Thursday 21 April 2011

Hayling Island

Langstone Bridge
Hayling Island is set up perfectly for cycling. A quiet cycle route swept us through a tunnel of trees from Havant train station to Langstone Bridge - the crossing point to Hayling. The Hayling Billy track then follows the old railway line that used to carry my dad to his boyhood summer holidays on the island. The train stopped running in 1963, and now the route takes cyclists away from the traffic clogged road, along the west coast past a nature reserve, mudflats and rapeseed fields.

Rapeseed field near Newton

Lunch at the Sunset Cafe
An arrow-straight, tree-lined road brought us to the beach area. Where turf covered sand, studded with gorse, gives way to dusty car parks and pastel coloured beach huts. A seemingly endless bank of shingle runs in either direction before the sea. The Sunset Cafe provided a tasty lunch.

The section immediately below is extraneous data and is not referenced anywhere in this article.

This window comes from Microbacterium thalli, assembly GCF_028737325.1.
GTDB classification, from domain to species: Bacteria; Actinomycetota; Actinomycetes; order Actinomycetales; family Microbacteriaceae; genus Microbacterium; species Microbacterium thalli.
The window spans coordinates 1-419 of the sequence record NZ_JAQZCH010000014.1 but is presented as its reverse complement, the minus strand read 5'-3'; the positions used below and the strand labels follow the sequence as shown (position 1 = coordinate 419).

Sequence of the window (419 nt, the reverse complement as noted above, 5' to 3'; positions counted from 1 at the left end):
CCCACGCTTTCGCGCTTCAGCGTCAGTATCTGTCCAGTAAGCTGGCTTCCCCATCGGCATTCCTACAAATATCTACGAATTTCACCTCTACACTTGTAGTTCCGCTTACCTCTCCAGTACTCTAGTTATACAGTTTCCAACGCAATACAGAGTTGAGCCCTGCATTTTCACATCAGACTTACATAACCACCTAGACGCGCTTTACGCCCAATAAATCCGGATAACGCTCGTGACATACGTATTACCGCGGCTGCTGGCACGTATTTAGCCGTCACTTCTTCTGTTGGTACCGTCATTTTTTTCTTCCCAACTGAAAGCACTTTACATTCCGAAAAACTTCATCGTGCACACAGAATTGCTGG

Shingle banks facing Portsmouth
Beach huts and esplanade terracing
Hayling Light Railway sits next to the fun fair
The fun fair feels like the centre of the island. Downwind, the sporadic roar of the rides is carried great distances. Up close, the sudden lack of space becomes suffocating. Hayling Light Railway offers an escape - the rusty rails meandering east beside the beach.

looking over to Wittering
The south-eastern shore offers greater tranquility despite the density of housing squeezed into every available nook.

Sand dunes by the sailing club
Leaving the southern shore, we followed the busy main road north before gratefully branching off to the peaceful country lanes of North Hayling, which perhaps provide a glimpse of the island my dad visited all those years ago.

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